With reference to FIGS. 6 and 7 there is shown a bolt together damper 34 useful in evaluating different damper diaphragms. Bolt together damper 34 includes a body 92 having a top portion 94 and a bottom portion 93. Top portion 94 and bottom portion 93 are configured to be bolted together so as to create a void there between.
Positioned within the void, as illustrated are a pair of diaphragms 97 and 98.
Top portion 94 includes an inlet port and an outlet port 95 and 96 respectively. Inlet ports 95 and 96 are configured to receive conduit 14. In operation hydraulic fluid passes through inlet port 95 and impacts upon diaphragm 97. Any vibration in the hydraulic fluid is transferred to diaphragms 97 and 98. Diaphragms 97 and 98 tend to reduce the vibration in the hydraulic fluid. This reduction may be evaluated by measuring the vibration at clutch pedal 18 on the test bed. Similarly damper 34 with its particular diaphragms may effect the amount of travel in the master cylinder. Also different housings may be evaluated which have different sizes or cross sections of their input or outputs numbered 99. The inputs and outputs may also vary in their location on body 92. If the results determined by the measurements taken at clutch pedal and master cylinder are acceptable, the damper tested is satisfactory. If the results are not acceptable, upper portion 94 may be unbolted from lower portion 93, without disconnecting conduit 14 from input 95 or output 96, and different diaphragms may be inserted. Those diaphragms may then be evaluated to determine whether they effectively reduce the offensive vibrations.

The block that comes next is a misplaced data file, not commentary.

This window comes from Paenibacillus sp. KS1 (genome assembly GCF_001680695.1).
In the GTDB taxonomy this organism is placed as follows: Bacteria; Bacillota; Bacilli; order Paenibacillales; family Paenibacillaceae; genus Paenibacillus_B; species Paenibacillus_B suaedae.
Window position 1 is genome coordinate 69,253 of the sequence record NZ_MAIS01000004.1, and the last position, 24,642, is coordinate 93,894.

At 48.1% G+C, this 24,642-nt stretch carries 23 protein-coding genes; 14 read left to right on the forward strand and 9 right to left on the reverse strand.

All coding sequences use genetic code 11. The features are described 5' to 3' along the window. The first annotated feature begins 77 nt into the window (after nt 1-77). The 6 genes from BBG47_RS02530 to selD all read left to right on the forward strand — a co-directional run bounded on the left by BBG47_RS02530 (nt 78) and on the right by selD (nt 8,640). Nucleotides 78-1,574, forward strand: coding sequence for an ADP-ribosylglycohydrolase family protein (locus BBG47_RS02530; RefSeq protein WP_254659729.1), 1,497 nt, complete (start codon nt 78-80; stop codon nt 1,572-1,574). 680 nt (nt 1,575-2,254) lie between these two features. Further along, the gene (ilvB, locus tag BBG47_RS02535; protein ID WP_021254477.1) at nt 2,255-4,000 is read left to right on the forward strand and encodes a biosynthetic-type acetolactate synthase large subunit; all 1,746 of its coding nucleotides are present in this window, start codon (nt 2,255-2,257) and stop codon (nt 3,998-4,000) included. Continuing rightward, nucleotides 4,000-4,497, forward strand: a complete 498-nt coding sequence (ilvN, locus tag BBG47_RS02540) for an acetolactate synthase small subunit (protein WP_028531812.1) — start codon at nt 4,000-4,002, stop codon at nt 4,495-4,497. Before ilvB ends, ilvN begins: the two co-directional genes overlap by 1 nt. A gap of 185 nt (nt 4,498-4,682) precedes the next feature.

It is understood that different bolt together dampers may be employed and that such different bolt together dampers may have different configurations of input and output parts. As more vehicles are simulated and dampers are selected, a database may be created so that when repeated vibrational characteristics arise, known dampening solutions may be deployed.
By utilizing the above described method and apparatus the time necessary to evaluate and select an appropriate damper for a clutch actuator is drastically reduced.
While the invention has been described in connection with what is presently considered to be the most practical and preferred embodiment, it is to be understood that the invention is not to be limited to the disclosed embodiments but, on the contrary, is intended to cover various modifications and equivalent arrangements included within the spirit and scope of the appended claims, which scope is to be accorded the broadest interpretation so as to encompass all such modifications and equivalent structures as is permitted under the law.